Sunderland archaeological dig uncovers military history of WWII Roker Gun Battery

Parts of Roker Gun Battery are being excavated by archaeologists.

Archaeologists are excavating Cliff Park in Sunderland to learn more about its military history.

The site has been used for the defence of the River Wear and the nation since the Napoleonic Wars. It was the site of a Gun Battery during the two World Wars.

The site of the artillery guns was turned into a seating area after WWII

Convoys carried vital supplies down the North East coast to the Western Front during World War II. They came under frequent attack from submarines and aircraft. Artillery guns were mounted in Cliff Park to provide defence to the convoys and protect against invasion.

The guns were removed long ago but the concrete gun batteries have been turned into seating areas which are still in use.

Robin Daniels, from Tees Archaeology who are leading the dig, said: "A key role of this coast was trying to protect those convoys as well as trying to protect against invasion.  But there's always a chance that there was earlier activity here, we have found three or four flints that may indicate prehistoric activity on the site."

Volunteers painstakingly reveal the delicate imprint left by buried sand bags.

The archaeological dig is organised by the Seascape project. The project aims to reveal the hidden heritage of the coast from the Tyne to the Tees. The excavations are funded by the National Lottery Heritage Fund.

Volunteers, interested in finding out more about their area's military history, have carried out much of the excavations.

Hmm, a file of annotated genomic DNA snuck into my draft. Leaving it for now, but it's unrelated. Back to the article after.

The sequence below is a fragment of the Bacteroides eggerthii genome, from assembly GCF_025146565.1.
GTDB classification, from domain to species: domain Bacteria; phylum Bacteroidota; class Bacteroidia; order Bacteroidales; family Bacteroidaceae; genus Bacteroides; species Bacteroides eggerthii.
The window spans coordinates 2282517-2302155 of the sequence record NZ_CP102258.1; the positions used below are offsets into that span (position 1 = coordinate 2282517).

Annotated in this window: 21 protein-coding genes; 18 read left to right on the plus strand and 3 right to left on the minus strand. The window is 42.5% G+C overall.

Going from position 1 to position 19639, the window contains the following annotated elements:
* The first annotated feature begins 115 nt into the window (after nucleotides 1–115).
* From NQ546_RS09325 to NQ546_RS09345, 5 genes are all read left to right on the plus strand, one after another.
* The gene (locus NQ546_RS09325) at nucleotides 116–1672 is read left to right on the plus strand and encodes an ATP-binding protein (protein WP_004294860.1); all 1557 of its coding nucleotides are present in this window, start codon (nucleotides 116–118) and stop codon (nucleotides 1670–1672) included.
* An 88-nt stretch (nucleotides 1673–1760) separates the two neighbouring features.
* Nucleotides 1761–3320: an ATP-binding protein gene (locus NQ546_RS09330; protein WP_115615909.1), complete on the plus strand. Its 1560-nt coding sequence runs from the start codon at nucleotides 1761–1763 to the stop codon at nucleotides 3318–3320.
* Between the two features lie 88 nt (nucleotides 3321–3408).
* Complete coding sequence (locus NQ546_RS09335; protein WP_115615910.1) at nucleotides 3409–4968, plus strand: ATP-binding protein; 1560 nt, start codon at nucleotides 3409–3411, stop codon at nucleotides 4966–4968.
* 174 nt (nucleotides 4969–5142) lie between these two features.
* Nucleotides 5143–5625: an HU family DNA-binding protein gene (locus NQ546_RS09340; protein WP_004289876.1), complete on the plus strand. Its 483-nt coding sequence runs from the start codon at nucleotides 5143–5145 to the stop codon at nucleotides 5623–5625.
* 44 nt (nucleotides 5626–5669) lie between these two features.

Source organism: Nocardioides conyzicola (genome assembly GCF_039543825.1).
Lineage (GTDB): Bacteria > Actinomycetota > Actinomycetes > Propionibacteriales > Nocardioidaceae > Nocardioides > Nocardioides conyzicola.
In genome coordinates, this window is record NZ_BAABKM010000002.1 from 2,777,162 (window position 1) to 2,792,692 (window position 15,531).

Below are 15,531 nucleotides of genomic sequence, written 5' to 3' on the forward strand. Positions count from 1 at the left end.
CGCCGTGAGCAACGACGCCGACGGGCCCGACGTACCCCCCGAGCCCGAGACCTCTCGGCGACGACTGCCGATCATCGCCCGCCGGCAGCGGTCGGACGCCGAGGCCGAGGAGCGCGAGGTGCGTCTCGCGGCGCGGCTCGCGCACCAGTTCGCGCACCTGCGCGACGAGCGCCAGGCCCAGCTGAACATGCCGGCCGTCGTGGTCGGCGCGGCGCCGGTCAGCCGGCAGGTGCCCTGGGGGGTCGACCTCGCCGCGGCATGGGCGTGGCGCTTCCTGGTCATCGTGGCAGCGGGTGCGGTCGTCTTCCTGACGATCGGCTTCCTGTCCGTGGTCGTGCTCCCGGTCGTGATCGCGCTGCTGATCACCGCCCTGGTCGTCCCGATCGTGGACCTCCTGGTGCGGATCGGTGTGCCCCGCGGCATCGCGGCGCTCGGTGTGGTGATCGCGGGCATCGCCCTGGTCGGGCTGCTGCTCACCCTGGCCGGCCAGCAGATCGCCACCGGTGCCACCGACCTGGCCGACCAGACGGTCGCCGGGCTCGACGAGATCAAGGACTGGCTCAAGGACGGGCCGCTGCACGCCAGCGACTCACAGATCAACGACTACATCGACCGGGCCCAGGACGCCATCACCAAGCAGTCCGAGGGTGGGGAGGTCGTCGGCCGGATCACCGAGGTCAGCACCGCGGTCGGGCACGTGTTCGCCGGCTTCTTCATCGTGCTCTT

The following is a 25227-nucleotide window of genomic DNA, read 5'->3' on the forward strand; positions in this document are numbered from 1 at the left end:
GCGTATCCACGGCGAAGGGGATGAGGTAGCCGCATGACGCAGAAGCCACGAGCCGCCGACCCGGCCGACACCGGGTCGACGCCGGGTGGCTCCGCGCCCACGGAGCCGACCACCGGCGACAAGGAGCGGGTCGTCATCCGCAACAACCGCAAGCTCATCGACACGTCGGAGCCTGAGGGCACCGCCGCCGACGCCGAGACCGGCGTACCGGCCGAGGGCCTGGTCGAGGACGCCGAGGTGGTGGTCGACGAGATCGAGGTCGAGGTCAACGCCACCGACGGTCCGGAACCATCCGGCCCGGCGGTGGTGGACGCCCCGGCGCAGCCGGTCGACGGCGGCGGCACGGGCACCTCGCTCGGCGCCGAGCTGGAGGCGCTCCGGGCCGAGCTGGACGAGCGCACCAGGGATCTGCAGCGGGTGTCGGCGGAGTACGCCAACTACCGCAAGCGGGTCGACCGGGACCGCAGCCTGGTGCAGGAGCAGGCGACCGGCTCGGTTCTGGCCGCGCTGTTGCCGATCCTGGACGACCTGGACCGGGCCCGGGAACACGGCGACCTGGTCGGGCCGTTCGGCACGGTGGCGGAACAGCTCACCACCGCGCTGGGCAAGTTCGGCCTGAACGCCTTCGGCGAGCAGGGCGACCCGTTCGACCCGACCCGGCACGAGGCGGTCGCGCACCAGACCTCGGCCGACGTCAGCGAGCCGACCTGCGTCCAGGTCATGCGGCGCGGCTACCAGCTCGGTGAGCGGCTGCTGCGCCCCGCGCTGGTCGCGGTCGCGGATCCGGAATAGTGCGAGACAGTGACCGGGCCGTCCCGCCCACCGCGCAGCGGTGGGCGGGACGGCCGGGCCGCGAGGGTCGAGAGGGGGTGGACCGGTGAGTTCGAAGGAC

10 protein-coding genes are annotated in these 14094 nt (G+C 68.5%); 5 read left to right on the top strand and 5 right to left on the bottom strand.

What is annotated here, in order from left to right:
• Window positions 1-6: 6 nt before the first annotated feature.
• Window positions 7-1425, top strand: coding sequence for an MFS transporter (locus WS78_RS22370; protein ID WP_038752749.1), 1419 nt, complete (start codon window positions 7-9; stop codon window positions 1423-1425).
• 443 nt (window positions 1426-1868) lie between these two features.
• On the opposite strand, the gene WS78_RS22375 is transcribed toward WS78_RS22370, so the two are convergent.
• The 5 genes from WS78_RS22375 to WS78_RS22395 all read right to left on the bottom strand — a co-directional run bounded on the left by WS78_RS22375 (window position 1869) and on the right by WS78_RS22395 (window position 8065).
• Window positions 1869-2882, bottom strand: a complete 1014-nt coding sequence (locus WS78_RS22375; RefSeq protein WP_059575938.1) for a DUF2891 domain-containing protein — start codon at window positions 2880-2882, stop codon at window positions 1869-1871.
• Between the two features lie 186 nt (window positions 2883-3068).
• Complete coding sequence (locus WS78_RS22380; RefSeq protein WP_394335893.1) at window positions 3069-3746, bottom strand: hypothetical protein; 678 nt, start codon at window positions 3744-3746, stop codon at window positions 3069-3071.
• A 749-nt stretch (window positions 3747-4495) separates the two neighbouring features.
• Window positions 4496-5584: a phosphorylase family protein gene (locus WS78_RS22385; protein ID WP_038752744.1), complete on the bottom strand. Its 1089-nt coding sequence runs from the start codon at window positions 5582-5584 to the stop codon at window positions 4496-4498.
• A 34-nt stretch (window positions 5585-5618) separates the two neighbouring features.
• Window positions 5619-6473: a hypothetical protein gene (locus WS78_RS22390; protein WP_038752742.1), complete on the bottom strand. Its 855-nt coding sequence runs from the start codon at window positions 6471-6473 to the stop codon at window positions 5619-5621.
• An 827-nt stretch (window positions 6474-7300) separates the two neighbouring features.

Volunteer, Peter Holt, said: "My late father was based here, he operated the search lights during the Second World War, so I've always known there's been something here.

"Getting the chance to actually dig on the site was ideal."

Nicola Williamson grew up a few streets away in Roker, she said: "I wanted to volunteer because it's something local. 

"I'm interested in military history, so for something like this to be happening on my doorstep, it's fantastic."

Whilst the site of the WWII guns was known, the location of WWI defences was not. Last year, volunteers carried out a geophysical survey which revealed two of the early gun positions and location of buildings.

The excavations have unearthed walls, previous floor levels, the remains of military vehicles, buttons, crockery and munitions. The excavations will help piece together how Cliff Park was used over the centuries.

A small doll head was found. Known as a Frozen Charlotte, it would have been attached to a fabric or wooden body.